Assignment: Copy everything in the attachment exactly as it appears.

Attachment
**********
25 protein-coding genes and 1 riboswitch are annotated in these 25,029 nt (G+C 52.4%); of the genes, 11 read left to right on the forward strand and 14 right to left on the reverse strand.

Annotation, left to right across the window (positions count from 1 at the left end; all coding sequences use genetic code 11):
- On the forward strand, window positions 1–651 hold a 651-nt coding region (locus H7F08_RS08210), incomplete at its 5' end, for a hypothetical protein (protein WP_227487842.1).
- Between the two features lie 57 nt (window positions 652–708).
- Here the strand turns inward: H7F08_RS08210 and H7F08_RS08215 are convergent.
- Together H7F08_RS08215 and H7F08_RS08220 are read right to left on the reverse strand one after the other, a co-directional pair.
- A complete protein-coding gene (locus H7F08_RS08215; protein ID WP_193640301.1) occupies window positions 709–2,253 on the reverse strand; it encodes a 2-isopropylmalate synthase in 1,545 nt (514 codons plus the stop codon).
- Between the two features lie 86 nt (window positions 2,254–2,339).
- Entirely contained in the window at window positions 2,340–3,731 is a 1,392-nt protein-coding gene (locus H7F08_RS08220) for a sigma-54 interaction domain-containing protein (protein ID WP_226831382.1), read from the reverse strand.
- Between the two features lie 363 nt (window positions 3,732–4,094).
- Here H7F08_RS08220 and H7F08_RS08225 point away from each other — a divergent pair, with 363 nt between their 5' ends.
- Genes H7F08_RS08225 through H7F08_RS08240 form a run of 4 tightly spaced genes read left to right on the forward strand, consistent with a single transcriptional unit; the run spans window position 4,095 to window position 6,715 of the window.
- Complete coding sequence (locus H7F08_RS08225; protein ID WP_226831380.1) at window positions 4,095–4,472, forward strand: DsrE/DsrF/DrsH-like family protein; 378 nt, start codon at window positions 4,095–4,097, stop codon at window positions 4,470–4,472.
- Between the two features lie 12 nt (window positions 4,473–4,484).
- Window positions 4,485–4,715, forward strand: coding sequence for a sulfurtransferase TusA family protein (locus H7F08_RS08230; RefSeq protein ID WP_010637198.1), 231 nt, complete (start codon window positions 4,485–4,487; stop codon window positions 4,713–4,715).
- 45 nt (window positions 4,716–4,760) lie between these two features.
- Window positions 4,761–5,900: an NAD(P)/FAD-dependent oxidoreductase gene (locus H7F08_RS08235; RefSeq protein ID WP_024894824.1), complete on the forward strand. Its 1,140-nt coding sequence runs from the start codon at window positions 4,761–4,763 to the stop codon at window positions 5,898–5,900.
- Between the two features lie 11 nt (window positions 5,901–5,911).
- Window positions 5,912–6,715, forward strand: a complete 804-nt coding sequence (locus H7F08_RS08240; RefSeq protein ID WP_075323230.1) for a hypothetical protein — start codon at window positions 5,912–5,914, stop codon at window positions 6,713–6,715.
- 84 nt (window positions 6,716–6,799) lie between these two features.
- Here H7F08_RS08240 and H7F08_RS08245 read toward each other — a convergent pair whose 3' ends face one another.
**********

25 protein-coding genes and 1 riboswitch are annotated in these 25,029 nt (G+C 52.4%); of the genes, 11 read left to right on the forward strand and 14 right to left on the reverse strand.

Annotation, left to right across the window (positions count from 1 at the left end; all coding sequences use genetic code 11):
- On the forward strand, window positions 1–651 hold a 651-nt coding region (locus H7F08_RS08210), incomplete at its 5' end, for a hypothetical protein (protein WP_227487842.1).
- Between the two features lie 57 nt (window positions 652–708).
- Here the strand turns inward: H7F08_RS08210 and H7F08_RS08215 are convergent.
- Together H7F08_RS08215 and H7F08_RS08220 are read right to left on the reverse strand one after the other, a co-directional pair.
- A complete protein-coding gene (locus H7F08_RS08215; protein ID WP_193640301.1) occupies window positions 709–2,253 on the reverse strand; it encodes a 2-isopropylmalate synthase in 1,545 nt (514 codons plus the stop codon).
- Between the two features lie 86 nt (window positions 2,254–2,339).
- Entirely contained in the window at window positions 2,340–3,731 is a 1,392-nt protein-coding gene (locus H7F08_RS08220) for a sigma-54 interaction domain-containing protein (protein ID WP_226831382.1), read from the reverse strand.
- Between the two features lie 363 nt (window positions 3,732–4,094).
- Here H7F08_RS08220 and H7F08_RS08225 point away from each other — a divergent pair, with 363 nt between their 5' ends.
- Genes H7F08_RS08225 through H7F08_RS08240 form a run of 4 tightly spaced genes read left to right on the forward strand, consistent with a single transcriptional unit; the run spans window position 4,095 to window position 6,715 of the window.
- Complete coding sequence (locus H7F08_RS08225; protein ID WP_226831380.1) at window positions 4,095–4,472, forward strand: DsrE/DsrF/DrsH-like family protein; 378 nt, start codon at window positions 4,095–4,097, stop codon at window positions 4,470–4,472.
- Between the two features lie 12 nt (window positions 4,473–4,484).
- Window positions 4,485–4,715, forward strand: coding sequence for a sulfurtransferase TusA family protein (locus H7F08_RS08230; RefSeq protein ID WP_010637198.1), 231 nt, complete (start codon window positions 4,485–4,487; stop codon window positions 4,713–4,715).
- 45 nt (window positions 4,716–4,760) lie between these two features.
- Window positions 4,761–5,900: an NAD(P)/FAD-dependent oxidoreductase gene (locus H7F08_RS08235; RefSeq protein ID WP_024894824.1), complete on the forward strand. Its 1,140-nt coding sequence runs from the start codon at window positions 4,761–4,763 to the stop codon at window positions 5,898–5,900.
- Between the two features lie 11 nt (window positions 5,901–5,911).
- Window positions 5,912–6,715, forward strand: a complete 804-nt coding sequence (locus H7F08_RS08240; RefSeq protein ID WP_075323230.1) for a hypothetical protein — start codon at window positions 5,912–5,914, stop codon at window positions 6,713–6,715.
- 84 nt (window positions 6,716–6,799) lie between these two features.
- Here H7F08_RS08240 and H7F08_RS08245 read toward each other — a convergent pair whose 3' ends face one another.